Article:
There is another bill in Congress that adds to the first set described. The education award would be increased to equal two years of tuition at any public institution. The aim is to have a person serve one year and be able to attend two years post secondary education. The expansion of AmeriCorps is ambitious but consistent with thinking around the need for a New Deal WPA-type program. The unemployment rates are expected to persist and expanding an existing program through states could be more efficient than setting up something new.
On another topic, the Public Comments (ASC and Commission) submitted regarding proposed rule changes for conducting criminal history background checks were posted with meeting materials Branham asked if there were questions or clarifications or discussion. No requests were made.
Volunteer Maine Staff. Commission staff are in the office most of the time because the space allows for social distancing. Jamie McFaul gave a summary of how AmeriCorps programs adapted their service in her staff report. One program is unable to continue – MidCoast Conservancy. It’s critical partner was the schools who are now closed. Most programs have adapted service to meet new community needs and it is permissible under the emergency waivers and policy changes. It appears Maine Conservation Corps will curtail operations. The biggest challenge for Commission staff has been keeping up with the CNCS policy changes that are weekly sometimes daily or several times in a day.
Michael gave a summary of staff involvement in the State Emergency Response. The work has consumed about 90% of his time. The Commission arranged for purchase and deployment of an online coordination platform. Maine Ready was set up and launched four days after acquiring it. Continuing role is helping community agencies register on the platform and list their needs for assistance. The requests have ranged from drivers to the SMART (state of Maine animal response team) need for volunteers to milk cows when farm workers are ill. Jeni Tilton-Flood has been helping coordinate the latter. Bryan is handling all the messaging and social media as well as recruitment of AmeriCorps Alums and tracking down AmeriCorps NCCC members sent home to Maine. The supplemental VGF grants to support COVID response in communities were very well timed. Commissioners thanked Volunteer Maine staff for their commitment and efforts.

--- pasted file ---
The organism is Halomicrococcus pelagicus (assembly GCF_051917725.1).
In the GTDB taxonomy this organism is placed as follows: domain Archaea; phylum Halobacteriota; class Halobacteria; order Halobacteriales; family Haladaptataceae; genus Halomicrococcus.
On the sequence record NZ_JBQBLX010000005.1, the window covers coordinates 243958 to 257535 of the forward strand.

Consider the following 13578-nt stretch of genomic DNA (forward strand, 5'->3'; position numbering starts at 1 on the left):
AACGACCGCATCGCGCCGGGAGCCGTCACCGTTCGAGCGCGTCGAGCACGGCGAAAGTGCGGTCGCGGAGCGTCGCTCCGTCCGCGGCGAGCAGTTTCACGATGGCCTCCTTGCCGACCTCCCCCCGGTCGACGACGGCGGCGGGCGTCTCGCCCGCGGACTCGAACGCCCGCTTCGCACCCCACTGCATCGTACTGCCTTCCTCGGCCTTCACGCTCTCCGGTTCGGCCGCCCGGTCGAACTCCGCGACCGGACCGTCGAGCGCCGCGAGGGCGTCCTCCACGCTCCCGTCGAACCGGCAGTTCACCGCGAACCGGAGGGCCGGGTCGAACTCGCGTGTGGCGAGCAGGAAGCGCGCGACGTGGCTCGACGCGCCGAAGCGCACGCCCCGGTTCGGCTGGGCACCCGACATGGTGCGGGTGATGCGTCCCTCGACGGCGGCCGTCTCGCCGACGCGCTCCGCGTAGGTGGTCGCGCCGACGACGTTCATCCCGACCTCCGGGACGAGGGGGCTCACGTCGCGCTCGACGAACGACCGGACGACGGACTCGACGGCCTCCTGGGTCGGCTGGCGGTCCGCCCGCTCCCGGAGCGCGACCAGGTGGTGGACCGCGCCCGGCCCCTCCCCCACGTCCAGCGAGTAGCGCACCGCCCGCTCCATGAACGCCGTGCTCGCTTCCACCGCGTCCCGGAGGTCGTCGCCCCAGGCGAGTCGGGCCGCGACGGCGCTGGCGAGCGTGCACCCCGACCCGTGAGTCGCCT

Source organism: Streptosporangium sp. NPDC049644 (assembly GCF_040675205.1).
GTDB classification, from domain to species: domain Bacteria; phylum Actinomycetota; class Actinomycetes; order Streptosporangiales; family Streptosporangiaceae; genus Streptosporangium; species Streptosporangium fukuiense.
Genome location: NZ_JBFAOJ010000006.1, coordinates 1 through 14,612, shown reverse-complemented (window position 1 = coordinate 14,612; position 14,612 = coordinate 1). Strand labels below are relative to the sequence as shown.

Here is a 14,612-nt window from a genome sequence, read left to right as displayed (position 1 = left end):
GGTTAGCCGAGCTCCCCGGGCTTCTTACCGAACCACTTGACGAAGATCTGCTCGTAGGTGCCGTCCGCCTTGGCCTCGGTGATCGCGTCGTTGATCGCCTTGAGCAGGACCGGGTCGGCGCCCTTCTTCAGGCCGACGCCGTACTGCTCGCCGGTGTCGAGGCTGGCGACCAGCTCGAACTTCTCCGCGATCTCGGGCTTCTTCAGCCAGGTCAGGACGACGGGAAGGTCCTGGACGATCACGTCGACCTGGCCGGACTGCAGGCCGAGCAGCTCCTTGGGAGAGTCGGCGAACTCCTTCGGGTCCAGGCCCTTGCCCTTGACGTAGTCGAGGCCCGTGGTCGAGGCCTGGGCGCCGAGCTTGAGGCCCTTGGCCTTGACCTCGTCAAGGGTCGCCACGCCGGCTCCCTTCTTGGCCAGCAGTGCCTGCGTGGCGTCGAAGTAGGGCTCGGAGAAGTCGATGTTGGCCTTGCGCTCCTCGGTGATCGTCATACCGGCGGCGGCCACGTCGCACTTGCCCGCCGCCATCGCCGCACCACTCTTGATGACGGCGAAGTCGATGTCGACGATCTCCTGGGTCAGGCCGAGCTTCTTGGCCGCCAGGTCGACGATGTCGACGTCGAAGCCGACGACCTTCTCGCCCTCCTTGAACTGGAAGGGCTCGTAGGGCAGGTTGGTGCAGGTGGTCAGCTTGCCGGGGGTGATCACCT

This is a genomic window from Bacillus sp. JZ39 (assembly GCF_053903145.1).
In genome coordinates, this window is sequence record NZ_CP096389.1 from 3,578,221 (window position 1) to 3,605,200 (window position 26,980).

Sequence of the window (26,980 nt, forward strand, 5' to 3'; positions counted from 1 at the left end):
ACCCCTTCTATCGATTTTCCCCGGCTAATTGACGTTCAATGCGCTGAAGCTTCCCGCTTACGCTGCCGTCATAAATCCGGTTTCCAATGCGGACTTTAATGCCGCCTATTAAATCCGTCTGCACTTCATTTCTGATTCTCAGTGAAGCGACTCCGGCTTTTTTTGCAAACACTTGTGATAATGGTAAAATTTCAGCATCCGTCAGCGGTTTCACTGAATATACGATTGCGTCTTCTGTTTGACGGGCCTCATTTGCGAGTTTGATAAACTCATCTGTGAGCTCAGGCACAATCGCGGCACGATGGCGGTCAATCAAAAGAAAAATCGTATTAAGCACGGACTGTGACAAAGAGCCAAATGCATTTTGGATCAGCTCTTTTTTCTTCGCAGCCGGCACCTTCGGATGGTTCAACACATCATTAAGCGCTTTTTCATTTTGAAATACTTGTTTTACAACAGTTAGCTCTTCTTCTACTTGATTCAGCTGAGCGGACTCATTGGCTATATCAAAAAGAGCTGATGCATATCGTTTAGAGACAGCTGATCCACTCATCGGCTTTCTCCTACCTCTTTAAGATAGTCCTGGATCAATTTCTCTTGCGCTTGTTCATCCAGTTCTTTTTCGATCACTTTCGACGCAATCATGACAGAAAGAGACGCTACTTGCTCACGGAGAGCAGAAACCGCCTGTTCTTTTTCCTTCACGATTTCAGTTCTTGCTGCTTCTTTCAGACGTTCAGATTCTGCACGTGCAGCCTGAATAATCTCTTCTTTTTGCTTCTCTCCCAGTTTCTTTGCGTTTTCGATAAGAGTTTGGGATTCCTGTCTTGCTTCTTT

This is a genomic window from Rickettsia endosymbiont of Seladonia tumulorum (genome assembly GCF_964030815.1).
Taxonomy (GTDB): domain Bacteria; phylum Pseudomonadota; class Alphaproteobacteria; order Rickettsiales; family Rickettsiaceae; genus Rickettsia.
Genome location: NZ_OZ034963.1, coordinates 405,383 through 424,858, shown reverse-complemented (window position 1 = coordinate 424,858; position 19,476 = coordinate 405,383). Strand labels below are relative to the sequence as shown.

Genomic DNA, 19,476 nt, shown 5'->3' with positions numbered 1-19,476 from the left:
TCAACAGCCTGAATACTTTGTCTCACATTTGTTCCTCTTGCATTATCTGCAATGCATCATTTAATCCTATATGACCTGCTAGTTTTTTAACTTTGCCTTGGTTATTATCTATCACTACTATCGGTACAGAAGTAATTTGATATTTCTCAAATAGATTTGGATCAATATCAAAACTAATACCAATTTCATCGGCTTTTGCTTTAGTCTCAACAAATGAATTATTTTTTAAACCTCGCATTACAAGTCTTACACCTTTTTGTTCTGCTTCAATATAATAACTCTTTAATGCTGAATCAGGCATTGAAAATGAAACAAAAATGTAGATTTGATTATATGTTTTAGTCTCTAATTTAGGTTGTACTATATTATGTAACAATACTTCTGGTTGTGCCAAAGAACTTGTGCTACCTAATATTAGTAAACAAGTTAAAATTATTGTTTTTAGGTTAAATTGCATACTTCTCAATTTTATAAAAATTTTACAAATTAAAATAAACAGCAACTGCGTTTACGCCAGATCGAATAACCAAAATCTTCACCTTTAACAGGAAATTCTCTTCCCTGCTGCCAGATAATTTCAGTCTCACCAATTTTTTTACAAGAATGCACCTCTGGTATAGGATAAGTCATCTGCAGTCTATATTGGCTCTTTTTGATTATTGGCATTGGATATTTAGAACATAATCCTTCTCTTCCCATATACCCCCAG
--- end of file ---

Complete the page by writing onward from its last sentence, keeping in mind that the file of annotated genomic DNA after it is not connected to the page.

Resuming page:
The June public forum will switch to a virtual event to accommodate restrictions on the size of gatherings. Jamie and Bryan are designing a virtual AmeriCorps recruitment fair to take place at the end of May.
After discussions with the Service Fellows Task Force, the design think tank work will be suspended. There is one outside chance of getting a funder to support launch but most funding has been refocused on immediate needs. If some of the Congressional changes make it into law, it will be possible to fill some gaps with AmeriCorps members as part of the growth.
CNCS Update. Maggie (Margaret) Garvey reported. She is the director for the regional office which has been open for six months. They are still filling staff vacancies and hope to have a full team shortly. Anne Ostberg is unable to attend today because the commission in New Hampshire is meeting at the same time.